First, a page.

• ken53

    Terry, you wrote an excellent article for Scripps Howard. Thank you for sharing it here. I cannot say I am surprised you are are getting hate mail as a result.

    As to your question. I cannot define an evengelical for you but I do know what a Christian looks like and can give you some examples: Mother Teresa, Albert Schwitzer, and my local parish priest who sees to it that no family in need is ever left in need and has done so for over twenty years.

    These people have set standards that I will never attain yet I know in my heart that they are the shining examples of what being a Christian, ie follower of Christ really means.

  • Jill

    At the risk of sounding terribly simplistic, an evangelical is one who takes seriously Christ’s command to proclaim the Gospel to the ends of the earth. I can be a Catholic, or a Baptist, or a Methodist, etc. and be an evangelical simply by living my faith, walking my talk, sharing the message of Christ with a neighbor or a child I sponsor halfway around the globe, doing whatever I can (no matter how small) to lead someone else (by word and/or deed) to a saving knowledge of Christ.

  • Carlos

    It is nice to see journalists pay closer attention to the diversity in the evangelical world. Just in the Baptist world the diversity is dizzying. One way to observe this diversity is to read the Baptist Press and then read the Associated Baptist Press and then go read Ethics Daily. It seems likely that more evangelicals and Baptists will vote for Kerry than expected. Since I favor Kerry I have been pleased to see this late coming yet just in time movement of journalists and voters having some doubts about their faith in president Bush.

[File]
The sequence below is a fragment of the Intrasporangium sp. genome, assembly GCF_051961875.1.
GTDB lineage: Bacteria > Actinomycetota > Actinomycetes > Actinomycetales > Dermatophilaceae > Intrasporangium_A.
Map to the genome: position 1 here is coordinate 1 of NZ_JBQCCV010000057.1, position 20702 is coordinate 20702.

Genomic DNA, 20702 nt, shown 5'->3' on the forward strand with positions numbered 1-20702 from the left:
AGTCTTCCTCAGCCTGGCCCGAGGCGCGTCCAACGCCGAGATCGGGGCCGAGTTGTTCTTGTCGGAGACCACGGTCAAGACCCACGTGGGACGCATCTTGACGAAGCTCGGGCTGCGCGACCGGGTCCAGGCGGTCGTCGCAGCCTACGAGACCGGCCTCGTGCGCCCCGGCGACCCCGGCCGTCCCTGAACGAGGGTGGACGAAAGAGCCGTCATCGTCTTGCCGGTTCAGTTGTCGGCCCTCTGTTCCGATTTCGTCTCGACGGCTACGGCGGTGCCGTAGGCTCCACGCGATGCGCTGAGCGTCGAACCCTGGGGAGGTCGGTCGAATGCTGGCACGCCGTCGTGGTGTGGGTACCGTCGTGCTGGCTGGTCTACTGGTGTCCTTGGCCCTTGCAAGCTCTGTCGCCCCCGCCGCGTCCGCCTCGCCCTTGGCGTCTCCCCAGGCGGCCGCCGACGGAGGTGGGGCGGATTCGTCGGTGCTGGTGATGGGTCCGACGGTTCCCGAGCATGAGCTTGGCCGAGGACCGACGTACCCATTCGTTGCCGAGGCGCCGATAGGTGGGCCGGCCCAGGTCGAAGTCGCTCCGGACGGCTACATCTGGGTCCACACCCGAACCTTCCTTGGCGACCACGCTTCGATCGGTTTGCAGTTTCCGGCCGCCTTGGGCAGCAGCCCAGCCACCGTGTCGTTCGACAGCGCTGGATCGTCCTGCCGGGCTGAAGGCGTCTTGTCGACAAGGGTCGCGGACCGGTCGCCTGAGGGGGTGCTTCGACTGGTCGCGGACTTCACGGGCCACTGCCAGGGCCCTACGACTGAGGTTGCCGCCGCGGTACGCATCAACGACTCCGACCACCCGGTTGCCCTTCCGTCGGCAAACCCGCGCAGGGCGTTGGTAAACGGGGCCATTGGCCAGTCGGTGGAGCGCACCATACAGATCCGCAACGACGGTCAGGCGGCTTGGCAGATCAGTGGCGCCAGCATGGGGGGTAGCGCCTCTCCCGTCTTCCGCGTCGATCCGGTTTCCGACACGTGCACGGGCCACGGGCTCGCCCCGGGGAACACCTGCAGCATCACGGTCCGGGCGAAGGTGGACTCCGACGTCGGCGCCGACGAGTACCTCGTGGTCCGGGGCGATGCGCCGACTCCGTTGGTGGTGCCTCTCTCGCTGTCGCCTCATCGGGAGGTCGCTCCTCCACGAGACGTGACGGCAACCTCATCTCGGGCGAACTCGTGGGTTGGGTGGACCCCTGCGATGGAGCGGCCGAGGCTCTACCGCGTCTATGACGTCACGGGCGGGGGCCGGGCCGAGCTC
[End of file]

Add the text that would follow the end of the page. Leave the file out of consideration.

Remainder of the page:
• Chris Blackstone

    As I ponder my options this election season, Mark Noll’s choice to exercise his right not to vote seems better and better. I’m tired of both parties pandering to “religious” voters. I’m sick of all the talk of “evangelicals”, like it’s some easily defineable, easily reachable group. I’m a Christian, not an evangelical, not a fundamentalist, not a liberal. You want to know what I believe? Just ask, but be prepared for what I will say. You may not agree, but that’s part of being people. Many in this current age don’t subscribe to that kind of “tolerance”, though. We let other people believe and say what they want as long as it’s okay with us. We blast politicians on their opinions on issues about which there is sincere disagreement in the Church, yet we don’t hold them accountable for such fundamental issues as the every-growing American debt and the continuing disparity in education across this country.

    I also have to take a little issue with the single-issue voter idea. I do think there is a single issue which is more important than others — life. Out of all creatures in the Bible, humans are the only one referred to as being made “in God’s image”. As such, we are special. Any attempts to take the life of another human is our rejection of God’s special creation of us. This means abortion is wrong, along with the death penalty, euthanasia, and embryonic stem cell research. Is the debate ever couched in those terms? No. I have yet to hear of any notable political figures have a wholistic approach to life issues. Were someone to actually advocate the protection of all life at all levels, I see a chance of moving from the current hatred of all alternate opinions to at least recognization of validity and consistency to one’s deeply held beliefs

  • Nathan Rinne

    First, re: a post above, Albert Schwitzer unfortunately did not believe in the resurrection of Christ. Even so, a great example of “civil righteousness” indeed.

    I am sympathetic with Terry’s take on all the complexities regarding the issues. However, sometimes we can get mired in complexities and paralyzed.

    I am indeed a one issue voter. I will vote for a pro-life democrat any day. This does not mean that I care to be uninformed on the other issues. It just means that I think abortion is absolutely fundamental, in that issues like health care, jobs, and the environment do not matter all that much to a dead baby / person.

    And that’s not hate or inflammatory language! :) Simply put, as C.S. Lewis said, you don’t get second things by putting them first, you get them by putting first things first. What could me more fundamental than the beginning of human life?